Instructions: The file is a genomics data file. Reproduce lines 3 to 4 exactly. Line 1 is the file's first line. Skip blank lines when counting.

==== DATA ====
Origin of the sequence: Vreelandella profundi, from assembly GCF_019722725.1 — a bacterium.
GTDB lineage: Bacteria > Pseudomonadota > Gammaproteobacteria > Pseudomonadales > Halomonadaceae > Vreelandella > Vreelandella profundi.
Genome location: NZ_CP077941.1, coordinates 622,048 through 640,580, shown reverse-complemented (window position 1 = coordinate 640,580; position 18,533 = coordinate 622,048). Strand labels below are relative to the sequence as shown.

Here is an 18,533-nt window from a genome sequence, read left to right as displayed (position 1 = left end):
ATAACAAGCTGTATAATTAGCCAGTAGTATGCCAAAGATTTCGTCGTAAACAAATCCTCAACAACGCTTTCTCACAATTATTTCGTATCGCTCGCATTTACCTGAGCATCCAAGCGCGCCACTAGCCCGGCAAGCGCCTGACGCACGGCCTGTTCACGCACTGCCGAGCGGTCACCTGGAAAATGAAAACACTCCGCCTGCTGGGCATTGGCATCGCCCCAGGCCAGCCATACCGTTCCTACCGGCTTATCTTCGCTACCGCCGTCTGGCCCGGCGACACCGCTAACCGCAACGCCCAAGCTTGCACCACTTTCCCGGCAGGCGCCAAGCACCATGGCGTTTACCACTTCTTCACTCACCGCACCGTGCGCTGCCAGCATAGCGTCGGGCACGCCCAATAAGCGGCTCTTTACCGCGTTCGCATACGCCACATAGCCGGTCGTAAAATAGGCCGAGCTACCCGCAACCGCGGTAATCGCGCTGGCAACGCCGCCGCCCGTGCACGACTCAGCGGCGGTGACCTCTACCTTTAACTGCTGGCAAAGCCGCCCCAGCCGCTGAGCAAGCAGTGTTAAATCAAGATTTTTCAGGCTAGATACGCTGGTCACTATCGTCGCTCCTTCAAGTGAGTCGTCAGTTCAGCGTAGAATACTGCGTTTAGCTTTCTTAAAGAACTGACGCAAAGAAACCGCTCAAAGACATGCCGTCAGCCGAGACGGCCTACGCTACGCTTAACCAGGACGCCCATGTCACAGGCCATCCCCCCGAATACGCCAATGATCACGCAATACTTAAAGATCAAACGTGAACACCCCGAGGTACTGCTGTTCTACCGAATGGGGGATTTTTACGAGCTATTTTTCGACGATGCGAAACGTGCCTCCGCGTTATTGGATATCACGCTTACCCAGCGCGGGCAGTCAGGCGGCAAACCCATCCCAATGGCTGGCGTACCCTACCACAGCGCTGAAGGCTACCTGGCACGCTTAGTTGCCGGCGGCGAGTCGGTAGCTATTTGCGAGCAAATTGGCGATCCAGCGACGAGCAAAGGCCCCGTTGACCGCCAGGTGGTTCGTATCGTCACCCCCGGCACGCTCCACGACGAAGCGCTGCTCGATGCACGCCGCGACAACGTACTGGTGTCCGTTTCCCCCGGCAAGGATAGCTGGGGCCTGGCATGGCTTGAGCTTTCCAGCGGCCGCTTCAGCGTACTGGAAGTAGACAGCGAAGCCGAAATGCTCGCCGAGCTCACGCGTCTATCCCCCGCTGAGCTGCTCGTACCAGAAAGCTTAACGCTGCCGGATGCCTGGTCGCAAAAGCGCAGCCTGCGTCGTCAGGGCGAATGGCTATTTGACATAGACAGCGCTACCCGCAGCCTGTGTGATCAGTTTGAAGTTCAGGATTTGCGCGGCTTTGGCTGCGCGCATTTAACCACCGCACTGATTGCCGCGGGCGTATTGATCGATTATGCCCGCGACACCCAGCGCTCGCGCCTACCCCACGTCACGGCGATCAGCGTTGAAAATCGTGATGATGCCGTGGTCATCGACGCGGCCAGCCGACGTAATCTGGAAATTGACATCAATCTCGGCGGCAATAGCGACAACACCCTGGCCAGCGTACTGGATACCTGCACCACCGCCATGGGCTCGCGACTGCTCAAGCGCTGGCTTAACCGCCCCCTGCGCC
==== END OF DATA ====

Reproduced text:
Genome location: NZ_CP077941.1, coordinates 622,048 through 640,580, shown reverse-complemented (window position 1 = coordinate 640,580; position 18,533 = coordinate 622,048). Strand labels below are relative to the sequence as shown.

Here is an 18,533-nt window from a genome sequence, read left to right as displayed (position 1 = left end):